When we arrived at her office that evening it was a buzz! There were a lot of surrogates in the office and the whole SCI team was busy working. All the surrogates looked so beautiful and the sea of colorful saris within the office was incredible. All the surrogates were saying hello and namaste to us, all with big smiles on their faces. There were some husbands milling around outside and the air was full of excitement and happiness! We sat with Dr Shivani for a few minutes and she told us what was going to happen over the next hour. As discussed, our next step was contract review with the lawyer. We shuffled into an office across the hall to meet the lawyer. He went through the contracts in detail. The contracts are about 30 pages long and he was very patient with us as we scanned each page and asked questions. We had two surrogates and therefore two individual contracts. It was interesting to see that one surrogate and her husband signed their names and the second used inked thumbprints. The thumbprints were a concern to us and we asked about the legalities and reasoning. It turns out she and her husband are not able to write. This was a slap of reality. Education is a privilege and sadly a large part of the Indian population is not granted this and must start work at a very young age. We were grateful for the opportunity to work with this surrogate and hope and pray a positive pregnancy would change her life forever.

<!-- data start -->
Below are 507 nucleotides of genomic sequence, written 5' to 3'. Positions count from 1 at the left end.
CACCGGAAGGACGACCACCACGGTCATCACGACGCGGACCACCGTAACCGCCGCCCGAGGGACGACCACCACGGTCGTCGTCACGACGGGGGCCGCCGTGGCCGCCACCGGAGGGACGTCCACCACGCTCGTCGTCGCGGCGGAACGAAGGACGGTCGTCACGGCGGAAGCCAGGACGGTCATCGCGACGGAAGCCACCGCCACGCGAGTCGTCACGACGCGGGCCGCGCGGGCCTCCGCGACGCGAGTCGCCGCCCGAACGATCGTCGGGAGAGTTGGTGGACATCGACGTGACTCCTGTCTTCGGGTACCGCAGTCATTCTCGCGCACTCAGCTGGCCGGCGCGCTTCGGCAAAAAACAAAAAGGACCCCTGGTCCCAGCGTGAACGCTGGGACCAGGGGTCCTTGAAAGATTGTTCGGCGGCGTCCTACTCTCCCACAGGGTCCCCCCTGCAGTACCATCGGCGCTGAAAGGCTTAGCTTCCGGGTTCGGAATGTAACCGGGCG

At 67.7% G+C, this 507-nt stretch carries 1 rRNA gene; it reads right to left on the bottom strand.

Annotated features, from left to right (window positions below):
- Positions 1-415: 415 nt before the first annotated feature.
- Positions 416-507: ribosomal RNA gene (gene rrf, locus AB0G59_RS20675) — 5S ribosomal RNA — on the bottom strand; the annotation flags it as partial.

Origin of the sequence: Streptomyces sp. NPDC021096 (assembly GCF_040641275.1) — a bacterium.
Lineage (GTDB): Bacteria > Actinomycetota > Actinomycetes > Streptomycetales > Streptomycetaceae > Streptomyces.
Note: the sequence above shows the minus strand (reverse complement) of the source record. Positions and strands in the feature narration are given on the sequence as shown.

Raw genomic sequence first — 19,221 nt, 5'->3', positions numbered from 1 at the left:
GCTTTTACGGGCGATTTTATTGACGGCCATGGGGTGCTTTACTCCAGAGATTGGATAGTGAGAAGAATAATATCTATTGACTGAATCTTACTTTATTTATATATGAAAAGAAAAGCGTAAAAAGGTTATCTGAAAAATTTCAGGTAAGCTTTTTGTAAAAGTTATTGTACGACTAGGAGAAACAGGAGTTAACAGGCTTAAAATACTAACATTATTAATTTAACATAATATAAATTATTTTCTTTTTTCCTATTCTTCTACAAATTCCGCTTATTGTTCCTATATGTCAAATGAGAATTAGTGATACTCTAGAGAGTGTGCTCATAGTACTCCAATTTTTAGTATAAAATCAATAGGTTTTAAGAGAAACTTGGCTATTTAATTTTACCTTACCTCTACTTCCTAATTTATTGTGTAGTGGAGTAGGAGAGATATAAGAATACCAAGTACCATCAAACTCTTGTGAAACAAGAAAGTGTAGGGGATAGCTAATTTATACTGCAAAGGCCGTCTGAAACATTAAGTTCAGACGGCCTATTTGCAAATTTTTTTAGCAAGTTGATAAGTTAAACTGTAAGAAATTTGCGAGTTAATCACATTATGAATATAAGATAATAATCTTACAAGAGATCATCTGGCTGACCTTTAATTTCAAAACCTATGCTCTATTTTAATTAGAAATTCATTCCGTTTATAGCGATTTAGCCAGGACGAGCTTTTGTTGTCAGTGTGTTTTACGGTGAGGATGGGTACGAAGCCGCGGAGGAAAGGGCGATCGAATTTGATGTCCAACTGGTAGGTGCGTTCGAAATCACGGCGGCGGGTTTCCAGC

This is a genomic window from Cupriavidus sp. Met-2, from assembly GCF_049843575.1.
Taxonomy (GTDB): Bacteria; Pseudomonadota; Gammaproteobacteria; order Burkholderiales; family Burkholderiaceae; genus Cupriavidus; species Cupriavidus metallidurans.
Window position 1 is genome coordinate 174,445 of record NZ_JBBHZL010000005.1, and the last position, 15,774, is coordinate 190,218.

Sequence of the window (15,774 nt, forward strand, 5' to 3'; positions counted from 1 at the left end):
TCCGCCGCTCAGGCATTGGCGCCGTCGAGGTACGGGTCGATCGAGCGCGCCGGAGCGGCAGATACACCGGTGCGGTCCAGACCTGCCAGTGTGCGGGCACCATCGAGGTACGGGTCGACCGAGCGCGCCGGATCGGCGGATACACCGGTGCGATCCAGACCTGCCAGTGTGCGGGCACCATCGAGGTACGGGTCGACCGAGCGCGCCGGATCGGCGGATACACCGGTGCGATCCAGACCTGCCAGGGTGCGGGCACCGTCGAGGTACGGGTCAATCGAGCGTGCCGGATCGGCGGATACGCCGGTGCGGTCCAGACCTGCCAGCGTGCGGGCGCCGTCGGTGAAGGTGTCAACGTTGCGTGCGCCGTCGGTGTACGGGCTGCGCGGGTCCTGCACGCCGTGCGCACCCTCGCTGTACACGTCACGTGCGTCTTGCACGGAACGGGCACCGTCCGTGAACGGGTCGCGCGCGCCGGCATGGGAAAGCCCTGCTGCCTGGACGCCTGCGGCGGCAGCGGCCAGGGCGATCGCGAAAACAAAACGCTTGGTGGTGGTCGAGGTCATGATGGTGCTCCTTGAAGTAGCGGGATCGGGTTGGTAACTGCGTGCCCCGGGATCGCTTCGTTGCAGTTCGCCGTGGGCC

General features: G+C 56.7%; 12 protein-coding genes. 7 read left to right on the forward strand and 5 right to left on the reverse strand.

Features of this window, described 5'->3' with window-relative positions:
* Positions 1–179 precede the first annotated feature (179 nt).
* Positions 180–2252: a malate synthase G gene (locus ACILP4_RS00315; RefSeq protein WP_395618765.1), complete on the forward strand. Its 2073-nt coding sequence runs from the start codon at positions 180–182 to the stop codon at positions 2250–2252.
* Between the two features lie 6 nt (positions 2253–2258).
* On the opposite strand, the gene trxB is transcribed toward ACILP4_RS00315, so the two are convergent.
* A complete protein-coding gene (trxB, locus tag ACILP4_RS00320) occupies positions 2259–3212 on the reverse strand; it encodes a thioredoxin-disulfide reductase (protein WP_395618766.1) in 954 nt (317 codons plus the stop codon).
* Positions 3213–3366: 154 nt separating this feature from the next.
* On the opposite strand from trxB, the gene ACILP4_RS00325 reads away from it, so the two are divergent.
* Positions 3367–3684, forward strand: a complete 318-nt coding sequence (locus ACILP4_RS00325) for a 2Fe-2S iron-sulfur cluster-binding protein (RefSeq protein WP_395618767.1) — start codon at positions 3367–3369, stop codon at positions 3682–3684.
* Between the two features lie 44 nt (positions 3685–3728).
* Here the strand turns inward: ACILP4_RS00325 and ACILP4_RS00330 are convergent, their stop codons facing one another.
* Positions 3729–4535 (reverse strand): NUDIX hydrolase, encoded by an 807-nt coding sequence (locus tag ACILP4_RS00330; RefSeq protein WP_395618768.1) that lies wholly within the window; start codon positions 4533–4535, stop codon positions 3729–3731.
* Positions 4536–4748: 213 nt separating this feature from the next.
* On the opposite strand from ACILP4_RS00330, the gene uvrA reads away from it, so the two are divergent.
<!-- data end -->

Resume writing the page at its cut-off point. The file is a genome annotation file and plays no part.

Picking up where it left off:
After the drudgery of the contracts we went back to Dr Shivani’s office where we were to soon meet our surrogates. I was dumbstruck, trying to ramble out some words, incoherently. But Dr Shivani was kind and accommodating. Her office door opened and in walked two beautiful women. “We have Sunita and Sumita” Sunita was a glow; she made direct eye contact with us and was chatting like crazy. Dr Shivani translated that she was extremely nervous to meet us and now she feels so much excitement and really hopes we all have success. Sumita was shy, quiet, and made very little eye contact. My heart melted for her and I certainly did not want her to feel like she was on show and treat her like “the chosen one”. It was very difficult to converse with these wonderful women as they spoke no English and us no Hindi. They were very different –Sunita tall and vivacious, Sumita tiny, short, and shy. The meeting was quick but fulfilling. We had wanted to take pictures with the surrogates but felt it inappropriate at that time. After the surrogate meeting, Dr Shivani got my trigger shot ready and packed it up with an ice pack then she mixed up my HMG and gave me a shot in the ass. She detailed the time of my trigger and when to come to the hospital for egg retrieval. We opted to come back to her office on Sunday and pick up copies of the contracts, because we really wanted to have our own copy for our memories.